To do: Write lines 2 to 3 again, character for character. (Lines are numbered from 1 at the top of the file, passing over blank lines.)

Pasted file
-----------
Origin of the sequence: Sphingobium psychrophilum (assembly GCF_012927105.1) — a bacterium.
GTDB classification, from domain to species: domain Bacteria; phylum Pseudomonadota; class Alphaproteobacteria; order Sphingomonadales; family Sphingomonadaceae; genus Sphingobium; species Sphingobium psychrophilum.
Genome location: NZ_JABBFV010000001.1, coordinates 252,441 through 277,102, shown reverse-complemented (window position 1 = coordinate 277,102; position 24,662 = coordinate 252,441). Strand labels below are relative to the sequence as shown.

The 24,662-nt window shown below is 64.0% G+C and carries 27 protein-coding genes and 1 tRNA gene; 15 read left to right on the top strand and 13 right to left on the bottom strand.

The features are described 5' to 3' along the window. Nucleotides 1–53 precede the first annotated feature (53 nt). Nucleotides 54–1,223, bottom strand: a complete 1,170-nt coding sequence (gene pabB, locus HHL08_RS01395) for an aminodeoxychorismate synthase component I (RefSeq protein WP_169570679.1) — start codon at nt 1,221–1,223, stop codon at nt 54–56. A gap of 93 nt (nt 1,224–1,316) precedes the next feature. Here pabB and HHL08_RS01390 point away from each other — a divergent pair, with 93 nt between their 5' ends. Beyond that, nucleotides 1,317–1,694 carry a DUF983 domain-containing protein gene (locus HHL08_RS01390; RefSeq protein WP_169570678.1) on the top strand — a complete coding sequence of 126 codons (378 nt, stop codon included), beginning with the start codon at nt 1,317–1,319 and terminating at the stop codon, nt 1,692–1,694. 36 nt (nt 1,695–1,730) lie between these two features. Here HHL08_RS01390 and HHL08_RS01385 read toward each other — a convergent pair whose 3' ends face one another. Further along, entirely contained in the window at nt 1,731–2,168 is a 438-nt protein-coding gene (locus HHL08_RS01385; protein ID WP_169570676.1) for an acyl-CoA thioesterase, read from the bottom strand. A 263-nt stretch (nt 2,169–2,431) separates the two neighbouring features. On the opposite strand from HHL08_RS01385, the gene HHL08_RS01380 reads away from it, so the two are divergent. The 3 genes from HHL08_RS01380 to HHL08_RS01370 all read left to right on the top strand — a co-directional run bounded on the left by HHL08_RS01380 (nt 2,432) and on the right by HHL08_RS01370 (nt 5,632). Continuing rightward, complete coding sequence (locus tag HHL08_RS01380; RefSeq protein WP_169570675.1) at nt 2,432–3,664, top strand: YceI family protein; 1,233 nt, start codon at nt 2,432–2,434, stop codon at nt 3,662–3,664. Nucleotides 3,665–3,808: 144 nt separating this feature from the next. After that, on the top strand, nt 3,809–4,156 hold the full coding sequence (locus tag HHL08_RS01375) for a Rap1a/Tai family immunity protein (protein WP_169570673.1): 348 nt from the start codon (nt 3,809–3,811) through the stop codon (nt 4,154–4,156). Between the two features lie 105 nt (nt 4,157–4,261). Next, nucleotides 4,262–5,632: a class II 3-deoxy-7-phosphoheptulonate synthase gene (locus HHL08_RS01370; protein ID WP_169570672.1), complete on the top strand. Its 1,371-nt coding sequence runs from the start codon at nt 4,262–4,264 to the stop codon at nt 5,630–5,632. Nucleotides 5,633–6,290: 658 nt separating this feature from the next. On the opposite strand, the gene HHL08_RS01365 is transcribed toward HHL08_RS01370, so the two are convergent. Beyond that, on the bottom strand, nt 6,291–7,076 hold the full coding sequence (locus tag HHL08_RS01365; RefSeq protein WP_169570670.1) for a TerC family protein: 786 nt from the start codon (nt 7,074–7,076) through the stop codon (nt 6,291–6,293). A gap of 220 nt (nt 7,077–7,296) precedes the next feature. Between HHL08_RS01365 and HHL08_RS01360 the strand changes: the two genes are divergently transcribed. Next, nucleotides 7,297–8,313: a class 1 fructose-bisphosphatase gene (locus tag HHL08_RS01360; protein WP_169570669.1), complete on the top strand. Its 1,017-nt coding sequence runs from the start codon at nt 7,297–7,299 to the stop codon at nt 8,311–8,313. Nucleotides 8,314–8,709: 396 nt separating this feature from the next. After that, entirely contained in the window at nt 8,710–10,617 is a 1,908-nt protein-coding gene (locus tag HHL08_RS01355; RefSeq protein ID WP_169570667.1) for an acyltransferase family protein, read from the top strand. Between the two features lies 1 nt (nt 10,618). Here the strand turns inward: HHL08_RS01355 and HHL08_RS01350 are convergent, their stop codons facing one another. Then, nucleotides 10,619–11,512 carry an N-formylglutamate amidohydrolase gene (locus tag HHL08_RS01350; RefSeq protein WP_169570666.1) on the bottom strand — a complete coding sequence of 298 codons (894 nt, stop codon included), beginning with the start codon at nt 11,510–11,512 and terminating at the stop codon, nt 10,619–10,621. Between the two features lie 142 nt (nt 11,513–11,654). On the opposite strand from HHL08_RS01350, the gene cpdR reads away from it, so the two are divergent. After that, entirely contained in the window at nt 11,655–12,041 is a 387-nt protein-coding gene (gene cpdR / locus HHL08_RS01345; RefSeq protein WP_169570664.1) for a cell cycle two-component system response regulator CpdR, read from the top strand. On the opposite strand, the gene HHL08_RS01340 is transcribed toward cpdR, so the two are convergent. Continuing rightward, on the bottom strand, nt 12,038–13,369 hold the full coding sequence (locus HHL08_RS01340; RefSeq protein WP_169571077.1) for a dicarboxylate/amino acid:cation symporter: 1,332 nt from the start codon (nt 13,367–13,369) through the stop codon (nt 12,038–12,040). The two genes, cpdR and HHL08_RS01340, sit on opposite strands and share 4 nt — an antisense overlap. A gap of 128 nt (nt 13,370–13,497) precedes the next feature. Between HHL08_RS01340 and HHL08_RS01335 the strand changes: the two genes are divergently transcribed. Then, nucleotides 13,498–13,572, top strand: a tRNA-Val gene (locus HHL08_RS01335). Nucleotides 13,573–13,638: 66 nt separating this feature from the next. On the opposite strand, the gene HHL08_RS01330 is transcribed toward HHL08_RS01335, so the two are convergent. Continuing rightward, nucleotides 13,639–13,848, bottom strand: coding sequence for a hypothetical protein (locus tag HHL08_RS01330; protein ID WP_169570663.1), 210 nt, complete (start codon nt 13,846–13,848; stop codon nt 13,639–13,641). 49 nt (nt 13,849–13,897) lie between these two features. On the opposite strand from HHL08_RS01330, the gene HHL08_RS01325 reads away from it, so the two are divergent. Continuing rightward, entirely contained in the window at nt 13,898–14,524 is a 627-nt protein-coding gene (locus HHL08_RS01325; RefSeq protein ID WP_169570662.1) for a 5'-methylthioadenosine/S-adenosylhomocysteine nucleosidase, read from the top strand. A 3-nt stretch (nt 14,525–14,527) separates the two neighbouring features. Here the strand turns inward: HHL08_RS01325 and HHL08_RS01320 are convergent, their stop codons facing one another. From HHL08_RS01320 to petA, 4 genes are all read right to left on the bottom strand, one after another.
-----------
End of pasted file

GTDB classification, from domain to species: domain Bacteria; phylum Pseudomonadota; class Alphaproteobacteria; order Sphingomonadales; family Sphingomonadaceae; genus Sphingobium; species Sphingobium psychrophilum.
Genome location: NZ_JABBFV010000001.1, coordinates 252,441 through 277,102, shown reverse-complemented (window position 1 = coordinate 277,102; position 24,662 = coordinate 252,441). Strand labels below are relative to the sequence as shown.